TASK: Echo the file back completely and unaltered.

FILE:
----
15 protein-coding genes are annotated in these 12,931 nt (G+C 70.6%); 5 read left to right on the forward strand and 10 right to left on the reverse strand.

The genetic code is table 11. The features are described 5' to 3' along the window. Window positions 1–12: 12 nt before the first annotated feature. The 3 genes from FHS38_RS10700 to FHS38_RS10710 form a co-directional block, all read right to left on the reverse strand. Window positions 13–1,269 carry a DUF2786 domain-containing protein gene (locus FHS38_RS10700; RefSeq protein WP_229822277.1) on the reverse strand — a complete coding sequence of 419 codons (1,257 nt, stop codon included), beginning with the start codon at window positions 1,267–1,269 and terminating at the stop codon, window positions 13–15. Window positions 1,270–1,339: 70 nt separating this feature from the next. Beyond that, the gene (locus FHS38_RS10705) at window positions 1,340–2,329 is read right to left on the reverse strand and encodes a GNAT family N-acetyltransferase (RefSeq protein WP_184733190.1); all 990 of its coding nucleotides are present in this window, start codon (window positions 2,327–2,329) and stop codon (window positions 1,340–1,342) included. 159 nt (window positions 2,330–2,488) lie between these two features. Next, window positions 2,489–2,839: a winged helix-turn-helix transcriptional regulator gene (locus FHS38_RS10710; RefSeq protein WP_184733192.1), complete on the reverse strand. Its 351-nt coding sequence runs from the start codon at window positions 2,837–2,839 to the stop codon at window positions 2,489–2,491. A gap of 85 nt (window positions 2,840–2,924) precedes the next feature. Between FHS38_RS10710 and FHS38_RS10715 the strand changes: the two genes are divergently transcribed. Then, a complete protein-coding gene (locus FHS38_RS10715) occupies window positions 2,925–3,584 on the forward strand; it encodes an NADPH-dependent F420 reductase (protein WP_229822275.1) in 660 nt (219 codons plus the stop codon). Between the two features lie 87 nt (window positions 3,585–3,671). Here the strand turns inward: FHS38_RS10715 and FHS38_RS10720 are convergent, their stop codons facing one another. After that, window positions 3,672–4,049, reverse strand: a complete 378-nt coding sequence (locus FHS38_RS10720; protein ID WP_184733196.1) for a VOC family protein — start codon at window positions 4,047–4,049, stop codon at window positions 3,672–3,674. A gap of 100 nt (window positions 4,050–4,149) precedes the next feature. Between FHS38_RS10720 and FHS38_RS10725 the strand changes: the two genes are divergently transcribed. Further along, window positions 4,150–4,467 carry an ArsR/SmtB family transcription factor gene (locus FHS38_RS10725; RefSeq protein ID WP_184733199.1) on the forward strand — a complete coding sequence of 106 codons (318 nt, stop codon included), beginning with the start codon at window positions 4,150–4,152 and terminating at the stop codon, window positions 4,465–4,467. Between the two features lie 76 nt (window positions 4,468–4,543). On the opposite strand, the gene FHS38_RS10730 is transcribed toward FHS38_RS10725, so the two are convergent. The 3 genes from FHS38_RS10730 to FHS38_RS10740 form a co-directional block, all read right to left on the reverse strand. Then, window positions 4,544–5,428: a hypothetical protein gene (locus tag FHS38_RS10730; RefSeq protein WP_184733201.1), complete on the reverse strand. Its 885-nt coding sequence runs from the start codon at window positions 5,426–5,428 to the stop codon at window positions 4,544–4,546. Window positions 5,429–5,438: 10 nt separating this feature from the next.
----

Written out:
15 protein-coding genes are annotated in these 12,931 nt (G+C 70.6%); 5 read left to right on the forward strand and 10 right to left on the reverse strand.

The genetic code is table 11. The features are described 5' to 3' along the window. Window positions 1–12: 12 nt before the first annotated feature. The 3 genes from FHS38_RS10700 to FHS38_RS10710 form a co-directional block, all read right to left on the reverse strand. Window positions 13–1,269 carry a DUF2786 domain-containing protein gene (locus FHS38_RS10700; RefSeq protein WP_229822277.1) on the reverse strand — a complete coding sequence of 419 codons (1,257 nt, stop codon included), beginning with the start codon at window positions 1,267–1,269 and terminating at the stop codon, window positions 13–15. Window positions 1,270–1,339: 70 nt separating this feature from the next. Beyond that, the gene (locus FHS38_RS10705) at window positions 1,340–2,329 is read right to left on the reverse strand and encodes a GNAT family N-acetyltransferase (RefSeq protein WP_184733190.1); all 990 of its coding nucleotides are present in this window, start codon (window positions 2,327–2,329) and stop codon (window positions 1,340–1,342) included. 159 nt (window positions 2,330–2,488) lie between these two features. Next, window positions 2,489–2,839: a winged helix-turn-helix transcriptional regulator gene (locus FHS38_RS10710; RefSeq protein WP_184733192.1), complete on the reverse strand. Its 351-nt coding sequence runs from the start codon at window positions 2,837–2,839 to the stop codon at window positions 2,489–2,491. A gap of 85 nt (window positions 2,840–2,924) precedes the next feature. Between FHS38_RS10710 and FHS38_RS10715 the strand changes: the two genes are divergently transcribed. Then, a complete protein-coding gene (locus FHS38_RS10715) occupies window positions 2,925–3,584 on the forward strand; it encodes an NADPH-dependent F420 reductase (protein WP_229822275.1) in 660 nt (219 codons plus the stop codon). Between the two features lie 87 nt (window positions 3,585–3,671). Here the strand turns inward: FHS38_RS10715 and FHS38_RS10720 are convergent, their stop codons facing one another. After that, window positions 3,672–4,049, reverse strand: a complete 378-nt coding sequence (locus FHS38_RS10720; protein ID WP_184733196.1) for a VOC family protein — start codon at window positions 4,047–4,049, stop codon at window positions 3,672–3,674. A gap of 100 nt (window positions 4,050–4,149) precedes the next feature. Between FHS38_RS10720 and FHS38_RS10725 the strand changes: the two genes are divergently transcribed. Further along, window positions 4,150–4,467 carry an ArsR/SmtB family transcription factor gene (locus FHS38_RS10725; RefSeq protein ID WP_184733199.1) on the forward strand — a complete coding sequence of 106 codons (318 nt, stop codon included), beginning with the start codon at window positions 4,150–4,152 and terminating at the stop codon, window positions 4,465–4,467. Between the two features lie 76 nt (window positions 4,468–4,543). On the opposite strand, the gene FHS38_RS10730 is transcribed toward FHS38_RS10725, so the two are convergent. The 3 genes from FHS38_RS10730 to FHS38_RS10740 form a co-directional block, all read right to left on the reverse strand. Then, window positions 4,544–5,428: a hypothetical protein gene (locus tag FHS38_RS10730; RefSeq protein WP_184733201.1), complete on the reverse strand. Its 885-nt coding sequence runs from the start codon at window positions 5,426–5,428 to the stop codon at window positions 4,544–4,546. Window positions 5,429–5,438: 10 nt separating this feature from the next.